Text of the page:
We aim to avoid, minimize, mitigate, or compensate for significant adverse impacts on the environment relating to our activities.
In 2021, the British Columbia Technical and Research Committee on Reclamation, an organization of representatives from the provincial and federal governments, academia and industry, presented its 44th Annual Reclamation Award to Centerra and Chu Cho Environmental for ongoing research into innovative techniques at the Mount Milligan, Kemess and Endako mines.
In 2021, Öksüt continued enrichment planting of its targeted species identified by the EBRD in Zile Village’s sparse forested area. In collaboration with the Gazi University Laboratory, successful targeted species seed germination studies were also carried out to assist in topsoil stockyards and slope revegetation at Öksüt.
Biodiversity Focus Areas
The key focus areas vary between sites and are identified during the environmental permitting process. Our environmental teams often engage and collaborate with regulators and local biodiversity experts, including botanists and ornithologists, to ensure local expertise is recognized and reflected in the development and execution of site-specific Biodiversity Management Plans, which are developed to minimize impacts identified during mine life. At our project and operating sites in British Columbia, we also work with Indigenous groups to incorporate Traditional Ecological Knowledge into our biodiversity, reclamation, and environmental stewardship planning.
Baseline studies are completed as part of the permitting process prior to construction and during construction to create appropriate benchmarking data prior to operations.
At Öksüt, we have developed a comprehensive EBRD-compliant Biodiversity Management Plan that addresses the main impacts of our projects, including loss of habitat, possible introduction of invasive species, and potential for increased animal mortality from vehicle traffic. For each impact, an appropriate mitigation measure has been implemented. For example, to minimize impacts, Öksüt has installed bird flight diverters on the powerline. Öksüt’s Environmental Team checks the powerline buffer zone monthly, at minimum, and ornithologists visit the powerline during migration periods (spring and autumn) to study bird activities.
As part of Öksüt’s Biodiversity Offset Management Plan (BOMP), Öksüt has participated in offset activities such as the protection of existing populations (fencing existing populations to protect from excessive grazing and trampling), reintroductions and direct translocation or seeding for wild stock populations of vulnerable flora, enrichment planting of existing forested areas, and reforestation of selected areas along the mine fence line.
At Mount Milligan, a Fish Habitat Compensation Plan was developed through consultation with regulators, Indigenous groups, biologists, environmental engineers, and forestry professionals. As part of the work, an overwintering habitat was constructed in lower Rainbow Creek to provide fish with safe spots to survive under winter ice, rearing pounds were built, and problem culverts were replaced. In 2021, successful revegetation and survival was documented at the Lower Rainbow Pond and Powerline Meadow Pond, two habitat reclamation areas.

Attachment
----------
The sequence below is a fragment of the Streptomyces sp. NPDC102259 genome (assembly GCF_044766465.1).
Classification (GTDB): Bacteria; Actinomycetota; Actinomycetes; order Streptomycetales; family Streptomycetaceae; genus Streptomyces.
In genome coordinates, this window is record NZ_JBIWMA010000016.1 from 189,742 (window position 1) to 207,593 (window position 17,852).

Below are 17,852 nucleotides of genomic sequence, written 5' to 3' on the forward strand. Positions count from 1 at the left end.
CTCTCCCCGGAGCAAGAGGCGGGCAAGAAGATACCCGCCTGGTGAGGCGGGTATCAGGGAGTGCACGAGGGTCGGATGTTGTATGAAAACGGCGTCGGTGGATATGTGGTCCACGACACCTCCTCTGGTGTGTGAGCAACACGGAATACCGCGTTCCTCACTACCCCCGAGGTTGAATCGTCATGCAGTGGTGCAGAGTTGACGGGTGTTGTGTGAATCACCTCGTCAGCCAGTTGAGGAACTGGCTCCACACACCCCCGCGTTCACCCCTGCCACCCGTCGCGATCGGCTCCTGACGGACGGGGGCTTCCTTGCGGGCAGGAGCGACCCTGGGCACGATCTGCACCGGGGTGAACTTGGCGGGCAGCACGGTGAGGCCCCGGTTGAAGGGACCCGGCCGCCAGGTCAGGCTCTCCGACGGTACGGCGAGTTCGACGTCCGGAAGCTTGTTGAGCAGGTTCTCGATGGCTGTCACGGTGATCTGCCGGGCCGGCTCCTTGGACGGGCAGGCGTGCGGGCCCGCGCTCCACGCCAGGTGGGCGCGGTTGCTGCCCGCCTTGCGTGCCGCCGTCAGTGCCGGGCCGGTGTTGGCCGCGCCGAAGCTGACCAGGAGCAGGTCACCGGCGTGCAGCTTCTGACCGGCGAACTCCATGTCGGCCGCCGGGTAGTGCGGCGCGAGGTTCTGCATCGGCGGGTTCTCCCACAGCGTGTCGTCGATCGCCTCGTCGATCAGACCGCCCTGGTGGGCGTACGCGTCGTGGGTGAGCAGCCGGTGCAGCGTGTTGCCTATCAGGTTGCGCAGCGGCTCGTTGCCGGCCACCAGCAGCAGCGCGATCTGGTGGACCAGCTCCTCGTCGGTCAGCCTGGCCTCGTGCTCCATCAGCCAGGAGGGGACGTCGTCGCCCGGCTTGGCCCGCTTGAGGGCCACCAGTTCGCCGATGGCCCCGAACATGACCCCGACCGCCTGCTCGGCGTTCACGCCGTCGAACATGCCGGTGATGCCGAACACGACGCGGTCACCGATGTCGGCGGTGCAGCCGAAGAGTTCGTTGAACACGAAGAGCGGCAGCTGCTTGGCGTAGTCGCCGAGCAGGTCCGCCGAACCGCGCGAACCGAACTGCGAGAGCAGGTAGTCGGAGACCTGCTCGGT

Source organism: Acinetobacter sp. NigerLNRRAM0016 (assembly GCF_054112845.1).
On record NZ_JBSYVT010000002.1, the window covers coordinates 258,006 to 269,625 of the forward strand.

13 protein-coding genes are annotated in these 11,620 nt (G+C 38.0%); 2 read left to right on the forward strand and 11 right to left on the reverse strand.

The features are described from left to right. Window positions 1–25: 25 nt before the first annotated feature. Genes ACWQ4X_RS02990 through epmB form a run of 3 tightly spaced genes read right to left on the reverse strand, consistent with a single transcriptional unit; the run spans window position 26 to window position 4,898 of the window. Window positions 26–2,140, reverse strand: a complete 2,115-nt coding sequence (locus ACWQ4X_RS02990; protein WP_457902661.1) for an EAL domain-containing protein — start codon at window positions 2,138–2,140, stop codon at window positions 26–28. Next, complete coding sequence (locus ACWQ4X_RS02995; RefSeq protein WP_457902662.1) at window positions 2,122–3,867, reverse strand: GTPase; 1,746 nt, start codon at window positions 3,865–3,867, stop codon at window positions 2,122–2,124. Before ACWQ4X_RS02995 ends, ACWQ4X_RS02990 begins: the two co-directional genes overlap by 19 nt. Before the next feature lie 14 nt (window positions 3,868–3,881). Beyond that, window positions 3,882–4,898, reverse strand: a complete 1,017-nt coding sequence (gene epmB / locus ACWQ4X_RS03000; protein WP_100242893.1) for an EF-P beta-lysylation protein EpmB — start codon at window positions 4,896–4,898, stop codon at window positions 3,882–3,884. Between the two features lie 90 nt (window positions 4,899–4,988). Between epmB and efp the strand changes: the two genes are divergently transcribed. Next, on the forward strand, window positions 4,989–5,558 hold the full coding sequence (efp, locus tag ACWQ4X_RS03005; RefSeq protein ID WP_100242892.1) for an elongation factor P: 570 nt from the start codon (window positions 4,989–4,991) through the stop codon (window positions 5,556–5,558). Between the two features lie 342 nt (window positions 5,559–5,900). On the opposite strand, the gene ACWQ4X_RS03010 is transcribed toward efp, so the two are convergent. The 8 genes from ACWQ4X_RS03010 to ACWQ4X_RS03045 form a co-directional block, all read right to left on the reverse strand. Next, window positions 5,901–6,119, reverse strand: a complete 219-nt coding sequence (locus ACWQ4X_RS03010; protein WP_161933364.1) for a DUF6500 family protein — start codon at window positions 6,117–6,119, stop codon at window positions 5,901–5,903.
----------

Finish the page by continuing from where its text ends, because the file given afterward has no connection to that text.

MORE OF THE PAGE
In 2015, Mount Milligan won British Columbia’s Jake McDonald Reclamation Award for the creation of the Rainbow Fish Compensation Ponds. In late 2021, Centerra and Chu Cho Environmental won the 44th Annual Reclamation Award for their ongoing research into innovative techniques at the Mount Milligan, Kemess and Endako mines.
Biodiversity is a key engagement topic with local and Indigenous communities, regulators and other local and national stakeholders during project permitting, throughout operations and during mine closure and reclamation.
We recognize the importance of ensuring that local and Indigenous communities have the opportunity to provide meaningful input and participate in the decision-making process.
In many cases, the land that we operate on has significant ecosystem service value for our project-impacted communities.
For example, the Mount Milligan Mine site sits on the traditional hunting and gathering territories of several First Nations groups, including Nak’azdli Whut’en, McLeod Lake Indian Band, Takla Nation, West Moberly First Nations and Halfway River First Nation. For Indigenous groups and other resource users in the area, biodiversity is linked to their cultural and spiritual values. We engage with Indigenous groups as well as local communities to understand traditional land use and current land use, and to incorporate Traditional Knowledge into our current and future plans.
More information on our approach to stakeholder engagement can be found here.
At Mount Milligan, no net loss of fish habitat.
At Öksüt, achieving net gains for critical habitat and no net loss for priority biodiversity features.